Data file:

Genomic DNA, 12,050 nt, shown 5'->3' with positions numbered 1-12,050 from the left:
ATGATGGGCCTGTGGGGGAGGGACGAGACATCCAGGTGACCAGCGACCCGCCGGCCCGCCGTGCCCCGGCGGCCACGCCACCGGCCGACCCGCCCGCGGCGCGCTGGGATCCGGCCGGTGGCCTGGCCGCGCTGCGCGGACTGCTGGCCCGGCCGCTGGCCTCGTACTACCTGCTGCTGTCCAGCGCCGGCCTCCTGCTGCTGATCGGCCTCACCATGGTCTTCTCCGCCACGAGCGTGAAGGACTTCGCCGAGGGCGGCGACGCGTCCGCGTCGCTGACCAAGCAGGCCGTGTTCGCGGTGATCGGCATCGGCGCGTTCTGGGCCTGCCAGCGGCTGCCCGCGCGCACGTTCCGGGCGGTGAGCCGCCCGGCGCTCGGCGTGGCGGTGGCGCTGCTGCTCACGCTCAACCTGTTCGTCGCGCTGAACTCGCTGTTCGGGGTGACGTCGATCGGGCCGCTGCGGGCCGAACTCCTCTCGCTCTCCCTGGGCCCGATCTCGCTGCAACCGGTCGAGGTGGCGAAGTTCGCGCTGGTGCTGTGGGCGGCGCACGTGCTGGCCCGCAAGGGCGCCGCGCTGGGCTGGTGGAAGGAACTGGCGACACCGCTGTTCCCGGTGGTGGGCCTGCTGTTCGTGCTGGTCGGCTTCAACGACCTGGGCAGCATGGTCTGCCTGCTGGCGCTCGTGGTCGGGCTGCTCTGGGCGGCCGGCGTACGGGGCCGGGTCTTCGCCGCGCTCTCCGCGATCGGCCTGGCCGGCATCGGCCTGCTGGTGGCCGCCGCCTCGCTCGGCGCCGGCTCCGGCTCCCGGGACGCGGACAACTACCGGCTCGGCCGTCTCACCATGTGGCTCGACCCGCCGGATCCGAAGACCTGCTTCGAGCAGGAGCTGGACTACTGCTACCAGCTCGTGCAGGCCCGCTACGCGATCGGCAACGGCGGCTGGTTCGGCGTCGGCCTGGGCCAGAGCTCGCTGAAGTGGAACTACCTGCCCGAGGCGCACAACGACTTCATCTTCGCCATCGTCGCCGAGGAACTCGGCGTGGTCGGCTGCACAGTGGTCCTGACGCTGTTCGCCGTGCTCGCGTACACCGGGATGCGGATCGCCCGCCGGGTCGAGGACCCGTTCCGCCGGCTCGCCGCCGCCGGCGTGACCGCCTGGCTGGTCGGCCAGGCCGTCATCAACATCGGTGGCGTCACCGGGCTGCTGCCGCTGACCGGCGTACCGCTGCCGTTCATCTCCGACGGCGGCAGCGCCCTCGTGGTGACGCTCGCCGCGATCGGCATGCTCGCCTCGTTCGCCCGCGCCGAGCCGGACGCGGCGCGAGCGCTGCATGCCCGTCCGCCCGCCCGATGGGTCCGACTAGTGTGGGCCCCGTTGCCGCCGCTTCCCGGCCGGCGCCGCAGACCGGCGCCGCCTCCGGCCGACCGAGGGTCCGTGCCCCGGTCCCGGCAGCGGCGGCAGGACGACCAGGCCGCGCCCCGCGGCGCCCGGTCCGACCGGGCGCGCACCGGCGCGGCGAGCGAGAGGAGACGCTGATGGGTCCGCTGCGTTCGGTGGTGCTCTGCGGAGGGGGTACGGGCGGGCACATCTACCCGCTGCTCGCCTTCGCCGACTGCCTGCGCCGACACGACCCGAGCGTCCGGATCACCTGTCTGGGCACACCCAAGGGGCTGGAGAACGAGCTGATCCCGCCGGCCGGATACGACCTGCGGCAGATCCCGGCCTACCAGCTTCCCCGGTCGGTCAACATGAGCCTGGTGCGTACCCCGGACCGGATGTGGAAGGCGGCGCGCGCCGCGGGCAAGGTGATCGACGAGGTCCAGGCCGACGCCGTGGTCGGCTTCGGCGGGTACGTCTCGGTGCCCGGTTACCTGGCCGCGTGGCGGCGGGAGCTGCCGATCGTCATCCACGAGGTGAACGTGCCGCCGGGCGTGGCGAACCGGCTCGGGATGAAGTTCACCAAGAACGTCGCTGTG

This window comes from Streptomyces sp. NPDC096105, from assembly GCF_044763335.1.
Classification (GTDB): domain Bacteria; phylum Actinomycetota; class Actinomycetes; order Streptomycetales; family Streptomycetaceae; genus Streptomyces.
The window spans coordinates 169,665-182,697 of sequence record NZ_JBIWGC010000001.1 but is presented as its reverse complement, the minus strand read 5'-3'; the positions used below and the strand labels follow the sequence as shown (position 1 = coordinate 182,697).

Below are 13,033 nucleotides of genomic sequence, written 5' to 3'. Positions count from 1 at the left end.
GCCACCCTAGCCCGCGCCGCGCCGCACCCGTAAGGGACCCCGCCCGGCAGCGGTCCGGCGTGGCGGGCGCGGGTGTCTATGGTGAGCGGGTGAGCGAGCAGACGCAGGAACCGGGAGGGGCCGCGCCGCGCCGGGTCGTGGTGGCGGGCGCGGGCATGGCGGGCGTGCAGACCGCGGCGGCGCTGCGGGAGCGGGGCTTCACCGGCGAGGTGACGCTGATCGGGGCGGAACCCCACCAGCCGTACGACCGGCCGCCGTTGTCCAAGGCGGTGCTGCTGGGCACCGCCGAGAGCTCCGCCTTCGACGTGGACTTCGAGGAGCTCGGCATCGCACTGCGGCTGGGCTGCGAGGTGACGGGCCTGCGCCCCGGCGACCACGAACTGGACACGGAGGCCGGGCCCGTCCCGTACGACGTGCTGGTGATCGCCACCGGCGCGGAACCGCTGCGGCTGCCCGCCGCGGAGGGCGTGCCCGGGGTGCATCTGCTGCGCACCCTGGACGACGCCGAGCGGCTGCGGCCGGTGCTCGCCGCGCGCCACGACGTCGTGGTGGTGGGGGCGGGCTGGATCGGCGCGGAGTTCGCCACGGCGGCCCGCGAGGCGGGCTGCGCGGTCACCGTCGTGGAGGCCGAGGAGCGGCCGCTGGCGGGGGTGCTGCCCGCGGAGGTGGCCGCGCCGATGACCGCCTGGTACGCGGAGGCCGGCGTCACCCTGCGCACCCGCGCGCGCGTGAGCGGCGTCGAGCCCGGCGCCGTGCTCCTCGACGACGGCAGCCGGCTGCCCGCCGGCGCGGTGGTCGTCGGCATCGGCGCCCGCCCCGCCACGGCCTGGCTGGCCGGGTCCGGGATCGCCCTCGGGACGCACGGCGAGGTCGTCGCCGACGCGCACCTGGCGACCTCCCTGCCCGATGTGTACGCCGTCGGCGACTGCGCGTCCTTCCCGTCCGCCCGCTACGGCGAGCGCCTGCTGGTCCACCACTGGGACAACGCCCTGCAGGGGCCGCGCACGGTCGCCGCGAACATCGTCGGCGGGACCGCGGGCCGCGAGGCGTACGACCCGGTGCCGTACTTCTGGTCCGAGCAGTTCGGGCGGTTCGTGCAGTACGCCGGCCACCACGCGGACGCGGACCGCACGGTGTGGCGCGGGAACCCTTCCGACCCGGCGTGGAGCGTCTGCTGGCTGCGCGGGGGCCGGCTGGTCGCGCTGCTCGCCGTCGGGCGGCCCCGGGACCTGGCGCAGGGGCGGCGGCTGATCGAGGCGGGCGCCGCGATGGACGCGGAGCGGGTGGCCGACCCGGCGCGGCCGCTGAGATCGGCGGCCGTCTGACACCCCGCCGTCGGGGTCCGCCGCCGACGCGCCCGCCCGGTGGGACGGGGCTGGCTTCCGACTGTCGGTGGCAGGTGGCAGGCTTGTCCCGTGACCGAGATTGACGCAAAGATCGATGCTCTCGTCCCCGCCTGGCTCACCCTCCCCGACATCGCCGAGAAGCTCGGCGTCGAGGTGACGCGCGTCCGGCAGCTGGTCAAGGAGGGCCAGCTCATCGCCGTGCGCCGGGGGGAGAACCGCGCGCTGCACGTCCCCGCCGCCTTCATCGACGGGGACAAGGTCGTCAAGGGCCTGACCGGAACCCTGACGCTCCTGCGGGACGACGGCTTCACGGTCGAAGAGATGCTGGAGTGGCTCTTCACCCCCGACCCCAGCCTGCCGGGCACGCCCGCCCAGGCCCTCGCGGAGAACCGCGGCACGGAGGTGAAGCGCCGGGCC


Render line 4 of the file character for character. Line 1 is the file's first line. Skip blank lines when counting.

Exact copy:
Classification (GTDB): domain Bacteria; phylum Actinomycetota; class Actinomycetes; order Streptomycetales; family Streptomycetaceae; genus Streptomyces.